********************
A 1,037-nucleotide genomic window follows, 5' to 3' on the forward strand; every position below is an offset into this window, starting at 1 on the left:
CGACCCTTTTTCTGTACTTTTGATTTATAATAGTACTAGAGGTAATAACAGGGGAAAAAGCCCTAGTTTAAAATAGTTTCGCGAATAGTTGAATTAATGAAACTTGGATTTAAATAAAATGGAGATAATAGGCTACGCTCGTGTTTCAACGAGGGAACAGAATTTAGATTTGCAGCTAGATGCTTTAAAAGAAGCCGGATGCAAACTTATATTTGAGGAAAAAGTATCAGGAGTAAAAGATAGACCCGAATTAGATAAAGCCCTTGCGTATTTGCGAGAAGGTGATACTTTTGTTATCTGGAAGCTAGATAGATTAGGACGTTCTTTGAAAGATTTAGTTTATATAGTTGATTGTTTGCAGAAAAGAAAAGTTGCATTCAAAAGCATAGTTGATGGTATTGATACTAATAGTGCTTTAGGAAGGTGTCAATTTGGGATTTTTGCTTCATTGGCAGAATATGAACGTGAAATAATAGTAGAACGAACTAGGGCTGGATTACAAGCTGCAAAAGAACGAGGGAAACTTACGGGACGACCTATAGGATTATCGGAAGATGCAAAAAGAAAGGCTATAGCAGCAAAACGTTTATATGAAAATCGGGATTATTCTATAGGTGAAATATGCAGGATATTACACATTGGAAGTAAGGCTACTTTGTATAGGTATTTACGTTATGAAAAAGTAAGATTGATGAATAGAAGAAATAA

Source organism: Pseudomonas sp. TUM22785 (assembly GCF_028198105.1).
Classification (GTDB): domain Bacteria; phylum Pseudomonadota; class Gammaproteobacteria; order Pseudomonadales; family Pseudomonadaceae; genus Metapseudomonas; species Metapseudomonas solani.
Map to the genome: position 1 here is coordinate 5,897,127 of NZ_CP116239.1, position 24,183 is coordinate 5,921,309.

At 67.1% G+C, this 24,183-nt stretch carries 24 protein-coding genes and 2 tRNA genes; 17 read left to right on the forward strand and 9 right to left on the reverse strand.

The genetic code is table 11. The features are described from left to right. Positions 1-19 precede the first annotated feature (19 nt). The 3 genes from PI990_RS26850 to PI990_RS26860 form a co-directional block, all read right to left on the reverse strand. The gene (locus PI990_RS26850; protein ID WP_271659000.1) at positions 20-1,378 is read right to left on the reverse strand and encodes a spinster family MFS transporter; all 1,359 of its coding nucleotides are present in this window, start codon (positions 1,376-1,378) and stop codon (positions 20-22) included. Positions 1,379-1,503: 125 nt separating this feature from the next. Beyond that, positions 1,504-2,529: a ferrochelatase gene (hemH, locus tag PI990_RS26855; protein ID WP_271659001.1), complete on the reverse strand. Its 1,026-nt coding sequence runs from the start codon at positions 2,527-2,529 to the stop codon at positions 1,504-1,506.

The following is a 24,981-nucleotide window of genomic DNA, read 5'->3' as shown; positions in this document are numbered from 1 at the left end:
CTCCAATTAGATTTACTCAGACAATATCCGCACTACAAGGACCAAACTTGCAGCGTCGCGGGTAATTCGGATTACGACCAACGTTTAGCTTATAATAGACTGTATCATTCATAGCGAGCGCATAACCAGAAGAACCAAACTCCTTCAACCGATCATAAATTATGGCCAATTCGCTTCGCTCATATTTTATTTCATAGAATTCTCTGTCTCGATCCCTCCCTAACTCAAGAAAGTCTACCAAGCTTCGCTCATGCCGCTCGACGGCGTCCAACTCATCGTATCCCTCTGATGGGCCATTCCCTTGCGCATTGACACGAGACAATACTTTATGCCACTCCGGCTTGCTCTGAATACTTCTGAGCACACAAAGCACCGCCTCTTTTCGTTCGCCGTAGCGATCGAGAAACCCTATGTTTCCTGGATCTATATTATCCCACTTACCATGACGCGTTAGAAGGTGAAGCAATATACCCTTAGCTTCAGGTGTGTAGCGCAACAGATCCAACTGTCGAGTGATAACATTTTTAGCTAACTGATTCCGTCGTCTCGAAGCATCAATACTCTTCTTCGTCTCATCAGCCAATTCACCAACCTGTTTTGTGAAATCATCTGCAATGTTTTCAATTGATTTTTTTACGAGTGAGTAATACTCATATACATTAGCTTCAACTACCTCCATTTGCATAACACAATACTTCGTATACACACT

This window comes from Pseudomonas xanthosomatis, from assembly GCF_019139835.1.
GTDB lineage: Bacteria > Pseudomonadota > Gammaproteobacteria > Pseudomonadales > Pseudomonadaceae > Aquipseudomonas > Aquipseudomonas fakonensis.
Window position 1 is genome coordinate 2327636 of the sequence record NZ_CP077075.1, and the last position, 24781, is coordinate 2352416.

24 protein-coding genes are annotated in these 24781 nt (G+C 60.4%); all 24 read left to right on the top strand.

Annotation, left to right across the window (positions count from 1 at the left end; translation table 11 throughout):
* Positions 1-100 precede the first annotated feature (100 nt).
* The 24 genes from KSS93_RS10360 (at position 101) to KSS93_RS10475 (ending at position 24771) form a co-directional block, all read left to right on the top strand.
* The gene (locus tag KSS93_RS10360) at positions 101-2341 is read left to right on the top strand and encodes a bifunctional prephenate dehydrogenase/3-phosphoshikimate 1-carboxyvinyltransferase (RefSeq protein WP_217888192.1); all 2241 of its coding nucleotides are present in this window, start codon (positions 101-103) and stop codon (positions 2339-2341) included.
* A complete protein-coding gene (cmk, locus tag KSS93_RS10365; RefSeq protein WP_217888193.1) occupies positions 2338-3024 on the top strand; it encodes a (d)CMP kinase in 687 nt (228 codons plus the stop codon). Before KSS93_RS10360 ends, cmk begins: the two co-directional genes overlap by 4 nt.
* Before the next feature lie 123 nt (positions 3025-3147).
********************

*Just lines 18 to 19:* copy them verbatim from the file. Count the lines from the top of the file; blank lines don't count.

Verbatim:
* A complete protein-coding gene (cmk, locus tag KSS93_RS10365; RefSeq protein WP_217888193.1) occupies positions 2338-3024 on the top strand; it encodes a (d)CMP kinase in 687 nt (228 codons plus the stop codon). Before KSS93_RS10360 ends, cmk begins: the two co-directional genes overlap by 4 nt.
* Before the next feature lie 123 nt (positions 3025-3147).